Spain, Portugal and Greece, as well as UK territories including Gibraltar, the British Virgin Islands and Bermuda, could all be included, under plans to implement air bridges from July 4.
The plans would mean that British tourists could be allowed to skip any isolation rules that are currently in place in selected countries. They would also be able to skip quarantine when arriving back into the UK from these countries.
It is also expected that the Foreign Office is set to relax its guidance for allowing Brits making any non-essential travel abroad.
The Telegraph has been told by a source that "The plan is to announce a small number of air bridges on June 29, though it won’t come into force until July 4.
"Obviously it will depend on factors such as the scientific advice and the level of coronavirus infections at the time."
On June 29, the UK Government will undertake its first review of the controversial quarantine policy, that came into force last week.
Matt Hancock, the UK Health Secretary, spoke to Radio 4’s Today programme yesterday and confirmed that the government is not far from introducing travel corridors between the UK and certain countries which is expected to include popular holiday destinations such as Spain and Portugal.
He said "That’s the plan. The quarantine policy is important because there are some countries around the world where this virus is not under control, however, there are other countries where it may be safe to be able to not have a quarantine in place."
"So ahead of the formal review of the quarantine arrangements on the 29th of June, I'm working with Grant Shapps on whether there are countries that have a low rate of infection where we can come to an agreement on a travel corridor."
It’s also believed that Prime Minister Boris Johnson has had talks with French President Emmanuel Macron, who arrived in the UK yesterday, about how people will be able to move safely between France and Britain.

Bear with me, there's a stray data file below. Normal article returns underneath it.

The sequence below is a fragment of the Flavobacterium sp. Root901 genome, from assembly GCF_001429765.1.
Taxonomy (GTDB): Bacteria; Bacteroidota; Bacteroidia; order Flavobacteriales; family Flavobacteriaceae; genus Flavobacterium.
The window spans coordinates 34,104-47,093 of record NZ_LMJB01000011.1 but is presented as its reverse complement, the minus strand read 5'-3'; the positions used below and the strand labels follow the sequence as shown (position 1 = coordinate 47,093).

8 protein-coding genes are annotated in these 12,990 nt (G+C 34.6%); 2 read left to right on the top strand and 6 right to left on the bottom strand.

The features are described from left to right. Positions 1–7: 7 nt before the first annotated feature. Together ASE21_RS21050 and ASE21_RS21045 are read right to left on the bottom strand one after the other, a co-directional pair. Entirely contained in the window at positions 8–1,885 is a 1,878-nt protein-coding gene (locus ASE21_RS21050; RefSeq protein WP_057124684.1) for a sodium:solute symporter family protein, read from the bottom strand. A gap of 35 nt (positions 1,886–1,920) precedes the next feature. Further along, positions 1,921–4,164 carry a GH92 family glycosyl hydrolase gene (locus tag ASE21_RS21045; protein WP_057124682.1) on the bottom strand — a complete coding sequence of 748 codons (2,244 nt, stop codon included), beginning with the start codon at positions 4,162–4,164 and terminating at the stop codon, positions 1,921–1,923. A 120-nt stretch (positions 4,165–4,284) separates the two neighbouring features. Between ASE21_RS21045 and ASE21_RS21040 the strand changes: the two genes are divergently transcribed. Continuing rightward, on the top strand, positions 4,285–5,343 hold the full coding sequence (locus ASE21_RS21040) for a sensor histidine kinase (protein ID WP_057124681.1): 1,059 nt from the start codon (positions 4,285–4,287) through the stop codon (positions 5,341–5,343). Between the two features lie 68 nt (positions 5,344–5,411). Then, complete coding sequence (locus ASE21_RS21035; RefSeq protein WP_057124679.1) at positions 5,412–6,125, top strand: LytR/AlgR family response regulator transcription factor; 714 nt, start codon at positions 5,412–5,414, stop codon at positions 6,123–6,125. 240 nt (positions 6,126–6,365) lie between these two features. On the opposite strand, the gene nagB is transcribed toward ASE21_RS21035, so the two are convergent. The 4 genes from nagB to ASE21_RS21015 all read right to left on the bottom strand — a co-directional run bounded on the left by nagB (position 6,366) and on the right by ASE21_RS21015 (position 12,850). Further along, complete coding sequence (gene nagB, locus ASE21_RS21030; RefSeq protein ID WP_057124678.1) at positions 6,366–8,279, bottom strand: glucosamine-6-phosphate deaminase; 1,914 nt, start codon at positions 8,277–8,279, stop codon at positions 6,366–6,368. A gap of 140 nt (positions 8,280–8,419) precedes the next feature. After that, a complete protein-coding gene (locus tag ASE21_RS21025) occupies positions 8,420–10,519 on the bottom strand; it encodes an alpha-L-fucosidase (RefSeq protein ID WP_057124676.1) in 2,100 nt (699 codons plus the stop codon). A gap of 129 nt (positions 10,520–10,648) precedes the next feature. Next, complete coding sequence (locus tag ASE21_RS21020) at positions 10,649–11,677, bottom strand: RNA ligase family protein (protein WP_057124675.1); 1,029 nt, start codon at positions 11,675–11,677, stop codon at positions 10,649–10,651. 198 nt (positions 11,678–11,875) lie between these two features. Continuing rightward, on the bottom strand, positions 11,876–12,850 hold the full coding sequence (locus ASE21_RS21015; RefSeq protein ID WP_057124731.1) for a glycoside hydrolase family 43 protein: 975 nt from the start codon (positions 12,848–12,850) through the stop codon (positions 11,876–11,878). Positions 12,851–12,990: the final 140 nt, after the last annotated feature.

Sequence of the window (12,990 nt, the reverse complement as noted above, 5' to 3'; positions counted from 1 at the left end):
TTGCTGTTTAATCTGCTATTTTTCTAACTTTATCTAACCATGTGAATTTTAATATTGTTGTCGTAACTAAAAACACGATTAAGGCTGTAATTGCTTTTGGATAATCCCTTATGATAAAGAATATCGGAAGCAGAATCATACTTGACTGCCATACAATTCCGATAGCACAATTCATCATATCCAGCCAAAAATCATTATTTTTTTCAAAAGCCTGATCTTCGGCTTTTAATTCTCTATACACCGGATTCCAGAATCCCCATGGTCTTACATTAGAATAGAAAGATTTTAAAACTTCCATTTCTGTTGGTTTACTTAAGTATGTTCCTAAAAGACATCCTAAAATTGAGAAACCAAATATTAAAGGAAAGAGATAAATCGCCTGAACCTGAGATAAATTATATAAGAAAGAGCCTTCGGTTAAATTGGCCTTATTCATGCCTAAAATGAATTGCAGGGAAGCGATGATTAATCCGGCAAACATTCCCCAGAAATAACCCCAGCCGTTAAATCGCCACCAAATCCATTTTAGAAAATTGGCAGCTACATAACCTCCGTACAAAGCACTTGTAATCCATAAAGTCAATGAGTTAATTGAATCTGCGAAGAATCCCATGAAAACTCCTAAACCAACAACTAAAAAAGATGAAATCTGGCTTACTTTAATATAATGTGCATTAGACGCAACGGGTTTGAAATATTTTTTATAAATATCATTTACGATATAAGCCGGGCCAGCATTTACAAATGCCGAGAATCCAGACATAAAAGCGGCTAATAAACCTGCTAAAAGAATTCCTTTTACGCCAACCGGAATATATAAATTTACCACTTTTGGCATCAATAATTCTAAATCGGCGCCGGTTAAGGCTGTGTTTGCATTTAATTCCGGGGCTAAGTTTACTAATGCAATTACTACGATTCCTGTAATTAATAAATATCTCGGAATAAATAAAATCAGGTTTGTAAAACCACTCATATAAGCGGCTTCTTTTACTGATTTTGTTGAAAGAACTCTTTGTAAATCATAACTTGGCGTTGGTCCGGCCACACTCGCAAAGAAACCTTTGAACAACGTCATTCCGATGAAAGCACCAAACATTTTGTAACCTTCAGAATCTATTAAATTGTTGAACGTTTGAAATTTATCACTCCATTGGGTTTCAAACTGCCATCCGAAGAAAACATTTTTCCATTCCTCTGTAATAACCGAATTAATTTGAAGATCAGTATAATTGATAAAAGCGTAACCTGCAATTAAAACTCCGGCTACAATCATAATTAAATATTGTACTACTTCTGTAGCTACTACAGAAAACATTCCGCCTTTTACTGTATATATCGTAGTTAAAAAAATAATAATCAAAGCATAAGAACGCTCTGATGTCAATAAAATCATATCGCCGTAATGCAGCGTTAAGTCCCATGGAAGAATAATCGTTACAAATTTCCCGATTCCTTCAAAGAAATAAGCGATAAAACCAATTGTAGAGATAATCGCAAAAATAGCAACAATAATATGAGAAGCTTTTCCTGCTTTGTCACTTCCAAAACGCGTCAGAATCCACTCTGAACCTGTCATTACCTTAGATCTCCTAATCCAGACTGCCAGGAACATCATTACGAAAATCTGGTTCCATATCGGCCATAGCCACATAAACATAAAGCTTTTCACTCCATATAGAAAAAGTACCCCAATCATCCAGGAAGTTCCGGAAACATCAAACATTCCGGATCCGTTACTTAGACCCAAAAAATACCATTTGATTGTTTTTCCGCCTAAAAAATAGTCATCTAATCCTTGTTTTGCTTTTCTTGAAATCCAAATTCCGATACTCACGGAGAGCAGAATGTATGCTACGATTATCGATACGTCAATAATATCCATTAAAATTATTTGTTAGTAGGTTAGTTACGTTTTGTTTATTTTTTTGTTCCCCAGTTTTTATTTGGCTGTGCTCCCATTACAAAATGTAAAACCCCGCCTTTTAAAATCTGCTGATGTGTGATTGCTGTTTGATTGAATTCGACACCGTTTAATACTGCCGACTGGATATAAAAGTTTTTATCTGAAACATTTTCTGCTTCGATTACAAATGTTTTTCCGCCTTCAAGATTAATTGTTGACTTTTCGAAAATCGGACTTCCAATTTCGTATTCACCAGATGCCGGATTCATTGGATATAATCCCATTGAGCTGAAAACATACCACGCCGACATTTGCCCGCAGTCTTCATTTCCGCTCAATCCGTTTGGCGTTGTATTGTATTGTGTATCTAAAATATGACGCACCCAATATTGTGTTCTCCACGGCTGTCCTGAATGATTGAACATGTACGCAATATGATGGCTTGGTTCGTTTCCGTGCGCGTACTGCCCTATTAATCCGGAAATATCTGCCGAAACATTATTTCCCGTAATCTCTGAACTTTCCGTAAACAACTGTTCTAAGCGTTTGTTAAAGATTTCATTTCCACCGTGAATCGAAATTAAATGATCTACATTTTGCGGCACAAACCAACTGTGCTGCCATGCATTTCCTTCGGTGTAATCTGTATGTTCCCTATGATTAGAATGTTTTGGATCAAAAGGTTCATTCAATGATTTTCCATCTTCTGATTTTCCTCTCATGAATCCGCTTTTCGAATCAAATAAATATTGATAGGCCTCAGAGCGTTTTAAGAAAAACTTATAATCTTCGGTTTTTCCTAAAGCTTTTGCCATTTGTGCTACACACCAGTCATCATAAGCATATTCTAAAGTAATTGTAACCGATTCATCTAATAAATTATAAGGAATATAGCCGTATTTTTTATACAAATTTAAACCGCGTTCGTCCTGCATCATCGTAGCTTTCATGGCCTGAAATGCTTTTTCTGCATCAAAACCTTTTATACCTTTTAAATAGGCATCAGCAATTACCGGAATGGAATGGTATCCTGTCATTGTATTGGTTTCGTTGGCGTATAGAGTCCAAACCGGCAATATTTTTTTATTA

He also reiterated what the Health Secretary had said, saying that air bridges were being considered and that they would enable holidaymakers to travel overseas, without entering into self-isolation when they return.
Speaking at Tuesday's Downing Street press conference, Mr Johnson said: "Obviously I will be talking to Emmanuel Macron about all sorts of ways in which we can bring our countries together, making sure that eventually, we will be able to travel freely to and from each other's countries".
"The same goes obviously for Spain, as soon as we can".
"The reason for having the quarantine system is very simple - we don't want to re-import the disease just at the moment when we've really got it under control in this country.
"But we're certainly looking at air bridges and ways to ensure that people can safely go on holiday eventually."
This comes after Grant Shapps, the Transport Secretary, indicated that the government is trying to help the struggling tourism industry, by “actively working” on introducing travel corridors.
Earlier on Tuesday, Mr Shapps spoke to LBC radio and said "We won't be in a position to announce which countries - where reciprocal arrangements go in place - until the 29th. So don't expect anything this week, I think I'm right in saying it's only the end of next week."
He said the measure was introduced because "we don't want to go back to kind of importing (the virus) or Brits going abroad and bringing it back with them".
Currently, most international arrivals into the UK are required to go into self-isolation for 14 days, while in France, a two-week quarantine is currently in place for UK visitors.
All passengers arriving back into the UK, bar a handful of exemptions, have to fill out an online locator form giving their travel and contact details, as well as the address of where they will isolate.
More than 500 travel and hospitality businesses, who have been campaigning against the policy said last week that they had "received private assurances from senior Government sources that travel corridors will be in place from June 29".
Spain has announced that it may impose its own 14-day quarantine requirement for UK tourists.
Spain’s Foreign Affairs Minister Arancha Gonzalez Laya told the BBC's Hardtalk programme: "We will be checking what the UK will be doing and we will be in dialogue with the UK to see whether or not we should be introducing reciprocity as they have different measures than the rest of the EU."
She added: "The health situation ... is a little bit better in Spain than it is in the UK."
This came after Spain's Prime Minister Pedro Sanchez announced over the weekend that tourists from many European nations would be welcome from June 21.
On Monday many other countries on the continent eased their border restrictions, but many have still kept their entry restrictions for UK holidaymakers.
Belgium, Switzerland, Italy and Portugal are all countries that have said they don’t require UK holidaymakers to enter quarantine
The airline trade body, The International Air Transport Association said that "Rapid Covid-19 testing of passengers from countries considered as higher risk, could remove the need for burdensome and intrusive measures such as quarantine".
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